Queen of Earth, film review: ‘Mad Men’s Elisabeth Moss stars in drama about two friends who hate each other’
- Credit: Archant
Queen of Earth is a drama about two friends who don’t like each other.
After a messy break up with a cheating boyfriend, Catherine (Moss) gets away from it all by staying with her best friend Virginia (Waterston) in her parents’ country house.
Both of them are from comfortable backgrounds and judged to be spoilt.
Over the course of a week, we see the pair of them not getting on and Catherine bickering about the presence of Virginia’s boyfriend Rich (Fugit); while in flashback, we see how during the previous summer’s vacation, the pair of them didn’t not get on and it was Virginia who bickered about the presence of Catherine’s boyfriend (Audley).
It’s a low budget American indie humblecore drama – a small selection of people talking in a small selection of locations – but placed within the accoutrements of a low budget horror film.
The remote country lodge location is prime slasher movie real estate, and almost every move is accompanied by a menacing ominous score by Keegan DeWitt. As Catherine succumbs to depression, the film becomes more ambiguous, summoning up a claustrophobic atmosphere of undefined dread.
Perry is a filmmaker who is comfortable with the obnoxious.
- 1 'Rest in peace child': Tributes paid to teenager stabbed to death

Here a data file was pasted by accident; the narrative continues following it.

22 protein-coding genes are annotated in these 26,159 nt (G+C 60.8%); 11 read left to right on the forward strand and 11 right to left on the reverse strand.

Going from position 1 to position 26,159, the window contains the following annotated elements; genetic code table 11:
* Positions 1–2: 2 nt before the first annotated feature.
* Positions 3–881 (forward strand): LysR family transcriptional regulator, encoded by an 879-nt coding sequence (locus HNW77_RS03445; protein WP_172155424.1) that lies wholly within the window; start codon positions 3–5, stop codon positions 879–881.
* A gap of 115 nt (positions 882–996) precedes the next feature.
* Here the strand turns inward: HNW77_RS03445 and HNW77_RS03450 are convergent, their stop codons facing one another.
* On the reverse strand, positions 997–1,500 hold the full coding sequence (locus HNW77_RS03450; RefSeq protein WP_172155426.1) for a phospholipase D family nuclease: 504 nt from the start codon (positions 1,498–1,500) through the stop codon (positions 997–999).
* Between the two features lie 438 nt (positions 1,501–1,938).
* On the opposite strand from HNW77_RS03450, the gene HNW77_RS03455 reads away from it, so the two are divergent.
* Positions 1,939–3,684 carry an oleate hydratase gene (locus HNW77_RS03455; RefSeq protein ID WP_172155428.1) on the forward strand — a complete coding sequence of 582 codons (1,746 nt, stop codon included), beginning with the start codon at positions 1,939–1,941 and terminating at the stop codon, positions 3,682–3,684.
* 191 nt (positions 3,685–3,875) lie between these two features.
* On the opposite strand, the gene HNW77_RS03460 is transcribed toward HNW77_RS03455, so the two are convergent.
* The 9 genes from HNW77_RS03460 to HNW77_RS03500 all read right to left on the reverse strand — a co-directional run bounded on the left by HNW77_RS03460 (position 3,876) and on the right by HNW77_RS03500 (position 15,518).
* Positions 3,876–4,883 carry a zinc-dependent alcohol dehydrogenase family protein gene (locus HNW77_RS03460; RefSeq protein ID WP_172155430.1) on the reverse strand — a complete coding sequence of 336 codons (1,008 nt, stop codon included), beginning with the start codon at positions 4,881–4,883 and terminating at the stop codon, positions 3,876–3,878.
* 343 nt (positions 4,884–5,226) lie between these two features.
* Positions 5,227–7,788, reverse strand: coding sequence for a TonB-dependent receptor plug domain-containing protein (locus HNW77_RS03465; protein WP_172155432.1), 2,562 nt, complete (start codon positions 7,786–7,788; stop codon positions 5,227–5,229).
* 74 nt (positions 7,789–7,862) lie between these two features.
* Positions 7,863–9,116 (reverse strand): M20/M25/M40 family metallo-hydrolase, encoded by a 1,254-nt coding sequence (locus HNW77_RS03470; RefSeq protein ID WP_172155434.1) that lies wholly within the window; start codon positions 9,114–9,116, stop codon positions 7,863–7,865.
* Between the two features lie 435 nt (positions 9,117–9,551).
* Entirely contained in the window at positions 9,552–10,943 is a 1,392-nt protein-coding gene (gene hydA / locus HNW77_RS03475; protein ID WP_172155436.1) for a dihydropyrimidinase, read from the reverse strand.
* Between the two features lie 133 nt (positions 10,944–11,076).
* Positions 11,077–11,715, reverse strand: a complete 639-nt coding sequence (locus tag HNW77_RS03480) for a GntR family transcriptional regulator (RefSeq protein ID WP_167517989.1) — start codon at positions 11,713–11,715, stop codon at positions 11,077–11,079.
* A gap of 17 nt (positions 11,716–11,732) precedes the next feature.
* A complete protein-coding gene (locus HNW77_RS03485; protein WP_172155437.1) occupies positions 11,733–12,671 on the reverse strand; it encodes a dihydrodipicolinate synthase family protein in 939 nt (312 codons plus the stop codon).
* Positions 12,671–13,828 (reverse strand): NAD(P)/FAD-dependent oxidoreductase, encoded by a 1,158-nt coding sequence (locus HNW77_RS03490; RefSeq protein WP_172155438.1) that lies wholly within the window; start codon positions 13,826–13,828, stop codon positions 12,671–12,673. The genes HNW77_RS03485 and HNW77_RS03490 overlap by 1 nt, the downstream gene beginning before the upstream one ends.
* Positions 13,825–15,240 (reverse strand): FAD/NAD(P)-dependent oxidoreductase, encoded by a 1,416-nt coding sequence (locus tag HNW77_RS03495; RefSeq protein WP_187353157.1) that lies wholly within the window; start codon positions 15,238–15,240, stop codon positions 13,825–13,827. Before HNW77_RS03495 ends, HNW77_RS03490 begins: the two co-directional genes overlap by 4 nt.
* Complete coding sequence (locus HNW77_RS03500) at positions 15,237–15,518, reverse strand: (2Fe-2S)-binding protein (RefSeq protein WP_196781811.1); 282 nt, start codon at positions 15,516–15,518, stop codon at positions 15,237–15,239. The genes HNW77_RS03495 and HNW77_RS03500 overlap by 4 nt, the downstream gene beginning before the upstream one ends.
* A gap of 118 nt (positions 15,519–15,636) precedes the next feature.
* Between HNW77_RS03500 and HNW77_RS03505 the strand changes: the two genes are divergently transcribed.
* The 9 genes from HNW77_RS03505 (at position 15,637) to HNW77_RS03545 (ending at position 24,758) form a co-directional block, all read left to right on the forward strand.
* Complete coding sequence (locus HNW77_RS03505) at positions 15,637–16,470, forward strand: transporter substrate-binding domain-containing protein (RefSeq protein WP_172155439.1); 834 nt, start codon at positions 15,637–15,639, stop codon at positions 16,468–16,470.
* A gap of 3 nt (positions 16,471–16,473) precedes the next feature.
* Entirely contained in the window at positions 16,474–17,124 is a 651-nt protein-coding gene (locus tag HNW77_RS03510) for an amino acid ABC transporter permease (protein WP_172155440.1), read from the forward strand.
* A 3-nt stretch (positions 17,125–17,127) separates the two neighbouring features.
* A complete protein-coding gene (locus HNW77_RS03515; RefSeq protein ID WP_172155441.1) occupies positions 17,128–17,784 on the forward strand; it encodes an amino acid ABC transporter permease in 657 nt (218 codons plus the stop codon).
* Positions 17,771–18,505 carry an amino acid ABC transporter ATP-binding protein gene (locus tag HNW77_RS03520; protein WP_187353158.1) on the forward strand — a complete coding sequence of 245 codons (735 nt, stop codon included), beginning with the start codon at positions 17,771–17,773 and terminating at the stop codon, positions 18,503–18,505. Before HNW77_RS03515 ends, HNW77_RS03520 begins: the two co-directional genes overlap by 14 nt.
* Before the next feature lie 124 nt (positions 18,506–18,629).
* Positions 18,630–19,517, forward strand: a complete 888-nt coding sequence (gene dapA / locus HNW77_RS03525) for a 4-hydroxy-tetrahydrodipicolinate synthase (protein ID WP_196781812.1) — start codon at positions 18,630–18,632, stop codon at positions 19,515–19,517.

- 2 Community bus serving Islington and Hackney cancelled after surging fuel prices
- 3 Product sold at Tesco recalled due to risk of disease-causing bacteria
- 4 West Hampstead man fatally stabbed in Ealing
- 5 Met Office: Thunderstorm warning issued for London
- 6 Arteta's Arsenal plan coming together nicely
- 7 Teenage Highbury Fields fatal stabbing victim named by police
- 8 Teenager arrested in Deshuan Tuitt murder investigation
- 9 Finsbury Park man due in court charged with pub murder
- 10 Landlord who did not provide kitchen for tenant fined £40,000
In his previous film, the droll and mildly enjoyable literary New York comedy drama Listen Up Philip, a lot of the humour was from the characters’ inability to apply any kind of filter to their speech – they’d say exactly what they were thinking no matter how direct and insulting.
That works for comedy but here, it rather undermines the credibility of the lifelong friendship when these two women can’t seem to say a single civil word to each other for 90 minutes, or allow any remark to pass without jumping down the other person’s throat.
Rating: 2/5 stars